Getting to Markham Park

After that first trip out to Markham Park, I had scoped out the route that I could take if I rode my bike directly from the condo out there, but I didn't think that Fred would either want to ride that far or deal with the traffic, so we did what I had done the first time I went out there. We attached the bike carrier to our rental car, loaded the bikes on it, and set off for the park just after noontime.


Getting to the park is pretty straightforward. We went up to Broward Blvd. from SE 4th Street, turned west, and then turned south on Federal Highway. This takes us to the entrance to the Kinney Tunnel that goes under the New River. When we emerged from the tunnel we were on US-1 heading towards the airport. Just before the airport, we turned west on I-595, which is the same highway that connects to I-75 and goes across the state to Naples and the Florida West Coast. This expressway goes all the way to the park, which is actually just on the west side of the interchange between I-595, I-75 and the Sawgrass Expressway. (Actually, I-595 ends here and becomes I-75 west to Naples, while the Sawgrass Expressway goes north to circle around the developed area of the Florida East Coast. I believe that the Sawgrass goes almost to Palm Beach before it merges into Florida's Turnpike.)

The entrance fee on weekends is a dollar and a half per person (the park is free during the week), and we got into the park and to a nice shady parking space with no problem at all. The park was not particularly crowded.

The entrance to the park is right off of State Road 84 (which parallels I-595 all the way out here). After a circuitous route into the park (I found out last time I was here that there were so many cars entering the park at peak times that the route had to be is set up that way to minimize the necessity for cars to back up onto SR 84 as they are turning into the park), we crossed the park loop road and headed for the nearest parking area. The park, as I said, wasn't busy, so instead of parking in one of the lots, we found a parking area under some trees.

Markham Park is basically flat, although there are some gentle hills. Those hills are artificial, though, used to take park roads over trails and stuff. We got the bikes off the carrier, secured the car, and, acting as tour guide, I got Fred to head off with me to the model plane airdrome.


The Markham Park Airdrome


As you can see on the aerial view at the right, we left car and took the bikes back onto the park road and took that east to its intersection with the road that leads to the airdrome. From there, we just circled around the flying field until we got to the parking area for the airdrome. All the way around that road we could see and hear the model planes flying from their takeoff point at the airstrip off across the wide open field.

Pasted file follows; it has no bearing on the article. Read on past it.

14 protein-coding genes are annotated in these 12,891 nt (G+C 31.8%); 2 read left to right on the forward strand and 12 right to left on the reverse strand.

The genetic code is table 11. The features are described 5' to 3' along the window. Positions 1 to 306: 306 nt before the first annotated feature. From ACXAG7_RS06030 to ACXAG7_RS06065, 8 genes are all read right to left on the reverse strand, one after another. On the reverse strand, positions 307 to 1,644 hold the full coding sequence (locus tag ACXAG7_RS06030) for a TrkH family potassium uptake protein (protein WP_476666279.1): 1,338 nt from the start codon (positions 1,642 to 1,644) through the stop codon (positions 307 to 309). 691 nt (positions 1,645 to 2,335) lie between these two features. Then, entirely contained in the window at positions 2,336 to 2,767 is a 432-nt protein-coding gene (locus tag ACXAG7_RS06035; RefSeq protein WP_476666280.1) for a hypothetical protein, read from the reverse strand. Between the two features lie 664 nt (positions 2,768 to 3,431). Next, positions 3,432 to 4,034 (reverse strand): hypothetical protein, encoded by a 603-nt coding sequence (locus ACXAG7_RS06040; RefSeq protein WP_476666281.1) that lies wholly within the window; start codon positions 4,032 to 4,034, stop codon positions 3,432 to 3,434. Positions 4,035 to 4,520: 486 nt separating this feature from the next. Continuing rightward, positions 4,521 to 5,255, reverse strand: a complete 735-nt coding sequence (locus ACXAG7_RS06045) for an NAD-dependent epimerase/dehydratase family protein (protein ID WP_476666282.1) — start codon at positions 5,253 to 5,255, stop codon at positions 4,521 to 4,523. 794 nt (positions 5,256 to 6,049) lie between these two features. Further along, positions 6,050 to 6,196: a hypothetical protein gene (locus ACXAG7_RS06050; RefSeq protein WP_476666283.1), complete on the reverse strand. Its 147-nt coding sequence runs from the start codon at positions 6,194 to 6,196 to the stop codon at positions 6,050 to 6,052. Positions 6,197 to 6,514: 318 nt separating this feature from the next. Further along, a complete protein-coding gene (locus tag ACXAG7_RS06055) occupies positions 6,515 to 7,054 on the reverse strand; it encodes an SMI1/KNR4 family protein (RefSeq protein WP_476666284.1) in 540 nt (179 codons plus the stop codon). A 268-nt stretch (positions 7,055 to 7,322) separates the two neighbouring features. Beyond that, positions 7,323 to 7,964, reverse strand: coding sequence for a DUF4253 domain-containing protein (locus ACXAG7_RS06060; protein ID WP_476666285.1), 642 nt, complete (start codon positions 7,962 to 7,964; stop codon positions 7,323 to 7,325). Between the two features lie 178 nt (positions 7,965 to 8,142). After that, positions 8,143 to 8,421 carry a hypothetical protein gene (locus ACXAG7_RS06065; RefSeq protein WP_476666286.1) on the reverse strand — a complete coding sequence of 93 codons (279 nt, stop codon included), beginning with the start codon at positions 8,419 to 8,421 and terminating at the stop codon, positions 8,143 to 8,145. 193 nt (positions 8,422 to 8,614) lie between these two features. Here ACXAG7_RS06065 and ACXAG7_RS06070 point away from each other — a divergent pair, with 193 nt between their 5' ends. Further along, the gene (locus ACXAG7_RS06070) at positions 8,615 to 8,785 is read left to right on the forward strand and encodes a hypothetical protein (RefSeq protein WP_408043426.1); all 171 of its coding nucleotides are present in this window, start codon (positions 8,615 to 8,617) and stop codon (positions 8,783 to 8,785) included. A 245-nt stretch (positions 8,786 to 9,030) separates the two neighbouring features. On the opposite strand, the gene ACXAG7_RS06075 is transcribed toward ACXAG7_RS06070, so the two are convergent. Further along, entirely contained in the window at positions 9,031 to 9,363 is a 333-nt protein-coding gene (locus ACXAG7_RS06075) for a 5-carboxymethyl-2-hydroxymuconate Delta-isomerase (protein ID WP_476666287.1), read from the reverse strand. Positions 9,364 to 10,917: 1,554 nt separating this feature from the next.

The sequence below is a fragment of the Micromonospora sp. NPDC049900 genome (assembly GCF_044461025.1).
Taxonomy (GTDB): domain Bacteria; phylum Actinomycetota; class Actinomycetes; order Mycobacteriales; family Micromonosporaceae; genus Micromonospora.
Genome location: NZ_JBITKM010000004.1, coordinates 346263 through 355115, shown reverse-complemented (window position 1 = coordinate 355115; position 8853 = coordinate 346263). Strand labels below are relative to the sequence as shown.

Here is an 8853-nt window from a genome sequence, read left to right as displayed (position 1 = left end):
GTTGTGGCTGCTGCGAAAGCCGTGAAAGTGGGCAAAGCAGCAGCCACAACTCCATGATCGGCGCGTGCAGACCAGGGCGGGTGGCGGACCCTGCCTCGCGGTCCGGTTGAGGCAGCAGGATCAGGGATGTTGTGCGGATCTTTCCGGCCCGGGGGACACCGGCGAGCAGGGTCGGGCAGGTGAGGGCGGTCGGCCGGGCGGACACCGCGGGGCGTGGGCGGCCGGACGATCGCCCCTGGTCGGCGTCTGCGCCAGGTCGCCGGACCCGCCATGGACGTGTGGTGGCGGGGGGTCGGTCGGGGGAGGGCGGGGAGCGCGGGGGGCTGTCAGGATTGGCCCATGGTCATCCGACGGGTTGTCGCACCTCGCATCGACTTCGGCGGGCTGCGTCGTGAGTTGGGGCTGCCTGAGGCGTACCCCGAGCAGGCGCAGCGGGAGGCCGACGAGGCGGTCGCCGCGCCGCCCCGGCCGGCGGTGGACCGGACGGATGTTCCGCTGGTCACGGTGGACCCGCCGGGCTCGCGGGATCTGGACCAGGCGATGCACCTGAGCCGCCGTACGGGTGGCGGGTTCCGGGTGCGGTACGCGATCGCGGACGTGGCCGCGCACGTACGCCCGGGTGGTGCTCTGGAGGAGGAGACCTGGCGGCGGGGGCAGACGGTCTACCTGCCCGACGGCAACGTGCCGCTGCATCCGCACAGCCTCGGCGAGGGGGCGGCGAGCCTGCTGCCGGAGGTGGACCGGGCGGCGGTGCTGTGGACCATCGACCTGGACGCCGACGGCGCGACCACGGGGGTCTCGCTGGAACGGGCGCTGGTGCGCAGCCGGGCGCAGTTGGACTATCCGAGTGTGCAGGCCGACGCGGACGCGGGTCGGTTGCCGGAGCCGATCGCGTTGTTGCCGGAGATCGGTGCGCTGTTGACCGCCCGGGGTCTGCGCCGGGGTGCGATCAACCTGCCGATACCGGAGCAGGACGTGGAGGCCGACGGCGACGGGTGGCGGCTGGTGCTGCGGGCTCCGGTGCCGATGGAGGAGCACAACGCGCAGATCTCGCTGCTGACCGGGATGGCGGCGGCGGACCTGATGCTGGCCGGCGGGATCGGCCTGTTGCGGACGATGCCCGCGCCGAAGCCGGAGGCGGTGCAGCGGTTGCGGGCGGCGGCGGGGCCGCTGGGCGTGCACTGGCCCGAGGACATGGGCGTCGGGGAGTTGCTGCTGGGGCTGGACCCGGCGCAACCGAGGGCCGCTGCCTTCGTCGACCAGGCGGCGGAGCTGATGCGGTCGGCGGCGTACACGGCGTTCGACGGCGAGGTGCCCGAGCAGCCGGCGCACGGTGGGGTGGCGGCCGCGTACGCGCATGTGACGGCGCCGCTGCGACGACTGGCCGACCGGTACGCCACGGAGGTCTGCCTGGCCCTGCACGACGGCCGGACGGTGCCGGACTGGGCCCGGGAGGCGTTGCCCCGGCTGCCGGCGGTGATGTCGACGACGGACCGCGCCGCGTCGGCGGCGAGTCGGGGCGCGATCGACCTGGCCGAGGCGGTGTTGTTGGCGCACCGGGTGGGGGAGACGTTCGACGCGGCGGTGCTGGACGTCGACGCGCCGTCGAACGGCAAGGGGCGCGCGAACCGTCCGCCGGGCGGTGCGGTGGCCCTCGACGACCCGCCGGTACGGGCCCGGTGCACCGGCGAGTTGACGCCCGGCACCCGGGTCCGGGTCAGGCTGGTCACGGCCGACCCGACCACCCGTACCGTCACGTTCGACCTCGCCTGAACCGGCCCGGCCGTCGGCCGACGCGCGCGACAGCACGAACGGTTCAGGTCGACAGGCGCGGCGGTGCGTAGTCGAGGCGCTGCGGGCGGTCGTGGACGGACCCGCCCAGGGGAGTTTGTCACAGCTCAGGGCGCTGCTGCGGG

At left is a very interesting aerial view of the airstrip and preparation area at the airdrome. I'll use that aerial zoom view to describe generally where we were when the various pictures I'm including in the album were taken. It was pretty simple. We took the bikes over to the observation fence line and parked them at the green star, and sat in the bleachers there for some of our pictures.

On the other side of the fence from where we first sat was the helicopter preparation area; it seemed as if all the helicopters were kept in the same area (probably because they are harder to control, at least from the appearances today. The helicopters were of all different sizes, from very large ones to these smaller ones. I spent quite a bit of time talking with the helicopter hobbyist about the models and how much they cost and what kind of hobby this was; I found that the planes out here today cost anywhere from $500 to $5000, with the small helicopters in the picture being between $1500-2000. He did say, when I asked him how often planes crashed, that they didn't crash often but that when they did, the average repair was about $200. Expensive mistakes.

While we were down at the helicopter end of the airdrome, Fred took a picture of me alongside the fence, and then I left him temporarily and walked down the fenceline to the yellow star where I could get a better look at the airplane activity.

The first thing I did (actually, one of the only things I did) was to make a movie of the activity involved with flying the miniature planes. Use the player at left to have a look at it.

I mentioned Fred in the movie; he came up to join me pretty quickly so he could take his own pictures. I did take one picture of Fred after he came up to join me, and you can see that picture here.